Even if you don’t add salt to your food, chances are you are still getting well over the recommended daily limit of sodium from your daily diet.
Processed foods and prepared ingredients are normally loaded with salt. So unless your meals come straight from the farm or garden, the food you’re eating every day could be laying the groundwork for some serious health problems.
The Dangers Of Consuming Too Much Salt
According to the Centers for Disease Control (CDC), there is a link between salt, high blood pressure, and heart disease—the leading killer of American men and women. The body needs a small amount of sodium to function normally. But the high sodium content in American food means that most Americans are consuming way too much on a daily basis.
“High sodium consumption can raise blood pressure, and high blood pressure is a major risk factor for heart disease and stroke,” the CDC warns. “Most of the sodium we consume is in the form of salt.”
A Look At The Recommended Daily Limit
The 2020–2025 Dietary Guidelines for Americans from the Department of Agriculture recommend that we consume no more than 2,300 milligrams (mg) of sodium each day as part of a healthy diet.
However, approximately 90% of Americans who are two years or older consume more than the recommendation. The research shows that the average American is consuming more than 3,400 mg of sodium on a daily basis.
The data also shows that about 70% of the sodium we consume is from processed and restaurant foods. Just a small portion comes from the salt used in cooking or added at the table. In other words, the food industry is making it extremely difficult to keep the sodium levels low. No matter what you eat.
The Worst Culprits May Surprise You
Even when you think you are eating healthy, you could be consuming way too much sodium. According to Dr. Stephen Juraschek—an assistant professor at Harvard Medical School who researches sodium and hypertension—most of his patients don’t realize how much salt is in “healthy” food options.
“I’ve found salad dressings where a single serving (2 tablespoons) had over 23 percent of one’s daily value in sodium,” Dr. Juraschek explained to CNN. “Most of my patients do not add salt at the dinner table, but don’t realize that bread rolls, canned vegetables, and chicken breasts are among the worst culprits in the US.”
Dr. Janet Woodcock—acting commissioner of the US Food and Drug Administration (FDA)—said in a media briefing that hidden sources of sodium are hidden everywhere in our diets.
“Who would think bread? And yet bread is one of the highest sources of sodium that people are getting,” Woodcock told CNN. “The problem is that it’s so cumulative: the tomato sauce, the peas, the bread, the salad dressing. Pretty soon your whole meal has hidden salt in it, and it’s really hard right now for people to manage that on their own.”
The FDA Sets New Salt Guidelines
Because the sodium levels in processed and prepared food are so high, Woodcock and her team at the FDA recently announced new voluntary guidelines. The goal is to reduce the sodium levels in 163 categories of “the most consumed processed, packaged, and prepared foods.”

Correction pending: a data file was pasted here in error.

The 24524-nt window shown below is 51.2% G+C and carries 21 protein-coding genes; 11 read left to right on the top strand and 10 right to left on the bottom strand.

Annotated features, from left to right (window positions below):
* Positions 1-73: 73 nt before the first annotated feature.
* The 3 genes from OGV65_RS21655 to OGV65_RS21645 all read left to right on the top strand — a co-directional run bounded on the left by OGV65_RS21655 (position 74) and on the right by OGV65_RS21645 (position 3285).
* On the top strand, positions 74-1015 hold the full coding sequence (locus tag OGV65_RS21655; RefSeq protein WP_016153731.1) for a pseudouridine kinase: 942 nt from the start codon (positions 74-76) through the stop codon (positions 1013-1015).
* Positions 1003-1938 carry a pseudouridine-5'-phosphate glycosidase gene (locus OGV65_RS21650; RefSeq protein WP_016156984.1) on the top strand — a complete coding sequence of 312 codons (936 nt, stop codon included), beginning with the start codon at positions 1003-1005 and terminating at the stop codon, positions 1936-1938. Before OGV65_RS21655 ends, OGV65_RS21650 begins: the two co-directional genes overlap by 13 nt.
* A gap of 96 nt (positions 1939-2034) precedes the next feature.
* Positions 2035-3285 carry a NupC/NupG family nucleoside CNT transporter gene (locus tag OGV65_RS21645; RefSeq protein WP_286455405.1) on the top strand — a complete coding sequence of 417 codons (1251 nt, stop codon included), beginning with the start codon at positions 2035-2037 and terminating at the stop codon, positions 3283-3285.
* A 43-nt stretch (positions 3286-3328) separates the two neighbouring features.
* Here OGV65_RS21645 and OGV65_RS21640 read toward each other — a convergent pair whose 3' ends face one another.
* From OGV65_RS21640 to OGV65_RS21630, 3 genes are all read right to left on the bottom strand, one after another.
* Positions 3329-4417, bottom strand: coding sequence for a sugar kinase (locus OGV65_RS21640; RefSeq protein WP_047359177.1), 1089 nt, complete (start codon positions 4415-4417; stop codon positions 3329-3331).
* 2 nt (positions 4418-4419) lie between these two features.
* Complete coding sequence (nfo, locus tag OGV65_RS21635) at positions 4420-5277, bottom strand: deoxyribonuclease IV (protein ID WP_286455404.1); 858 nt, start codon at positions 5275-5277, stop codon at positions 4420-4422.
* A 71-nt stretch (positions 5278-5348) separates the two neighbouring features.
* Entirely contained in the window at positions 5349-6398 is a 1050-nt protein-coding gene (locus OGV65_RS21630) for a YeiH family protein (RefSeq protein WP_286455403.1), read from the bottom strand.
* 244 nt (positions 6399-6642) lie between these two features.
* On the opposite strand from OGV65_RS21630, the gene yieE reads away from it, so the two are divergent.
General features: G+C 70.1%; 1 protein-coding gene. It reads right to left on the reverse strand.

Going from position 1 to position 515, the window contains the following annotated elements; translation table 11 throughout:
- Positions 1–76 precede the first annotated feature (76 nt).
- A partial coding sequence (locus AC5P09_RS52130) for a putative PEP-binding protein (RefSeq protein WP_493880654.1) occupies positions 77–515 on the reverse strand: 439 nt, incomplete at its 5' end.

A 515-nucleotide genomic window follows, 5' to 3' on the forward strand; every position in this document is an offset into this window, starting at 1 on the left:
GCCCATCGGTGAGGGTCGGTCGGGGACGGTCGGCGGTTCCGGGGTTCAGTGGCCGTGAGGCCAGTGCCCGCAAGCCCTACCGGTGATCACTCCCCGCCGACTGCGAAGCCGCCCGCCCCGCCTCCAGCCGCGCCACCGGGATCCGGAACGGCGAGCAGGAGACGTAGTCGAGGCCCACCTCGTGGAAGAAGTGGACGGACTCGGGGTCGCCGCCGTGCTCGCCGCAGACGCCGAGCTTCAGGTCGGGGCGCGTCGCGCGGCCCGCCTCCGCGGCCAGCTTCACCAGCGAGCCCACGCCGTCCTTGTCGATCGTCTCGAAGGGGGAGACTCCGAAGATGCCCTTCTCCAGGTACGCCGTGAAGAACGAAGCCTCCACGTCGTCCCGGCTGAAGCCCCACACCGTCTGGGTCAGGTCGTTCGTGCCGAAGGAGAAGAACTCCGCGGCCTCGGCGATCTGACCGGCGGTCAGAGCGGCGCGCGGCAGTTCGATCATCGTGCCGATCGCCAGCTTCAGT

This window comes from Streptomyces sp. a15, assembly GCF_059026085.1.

“The targets seek to decrease average sodium intake from approximately 3,400 milligrams (mg) to 3,000 mg per day, about a 12% reduction, over the next 2.5 years,” the FDA said in a statement announcing the new guidelines.
Is It Low Enough?
The top takeaway from the announcement is that the new guidelines are still much higher than the recommendations set by the federal nutritional guidelines and the American Heart Association (AHA).
In addition to the 2,300 mg recommended daily intake for average adults, the guideline for people at high risk of hypertension is only 1,500 mg. The AHA says that the new guidelines from the FDA are a “step forward.” However, the 3,000 mg/day target that they set for food manufacturers wasn’t low enough.
“Lowering sodium further to 2,300 mg could prevent an estimated 450,000 cases of cardiovascular disease, gain two million quality-adjusted life years and save approximately $40 billion in health-care costs over a 20-year period,” the AHA said in a statement.
Woodcock explained the FDA opted for the higher level of 3,000 mg so that people could wean themselves over time from foods with a higher salt content.
The Experts Are Skeptical
Despite the good intentions of the new FDA guidelines, experts aren’t convinced that they will do any good.
“The first issue is that this is voluntary. Food companies don’t have to pay any attention to it at all,” nutrition researcher Marion Nestle—author of Unsavory Truth: How Food Companies Skew the Science of What We Eat—told CNN.
Dr. Juraschek noted that it’s not clear that voluntary recommendations are helpful. He pointed to the FDA’s call to action back in 2016 for food manufacturers to reduce sodium levels.
“I don’t think the manufacturers I’ve spoken with inherently like the idea of harming people, but when faced with the expense of discontinuing a product or changing industrial processes, I think a voluntary mandate may not provide enough activation energy to make a difference,” he said.
Instead, Dr. Juraschek thinks that change shouldn’t be delayed. He would like to see the FDA and other government agencies be more aggressive in providing mandatory limits on the levels of salt in food. He would also like to see more transparent warning labels on packaging.
It’s Up To You
When it comes down to it, being aware of your daily salt intake is up to you. Reading nutrition labels and understanding sodium levels is the responsibility of the consumer. The public can also help encourage food companies to make these much-needed changes without government mandates by speaking out.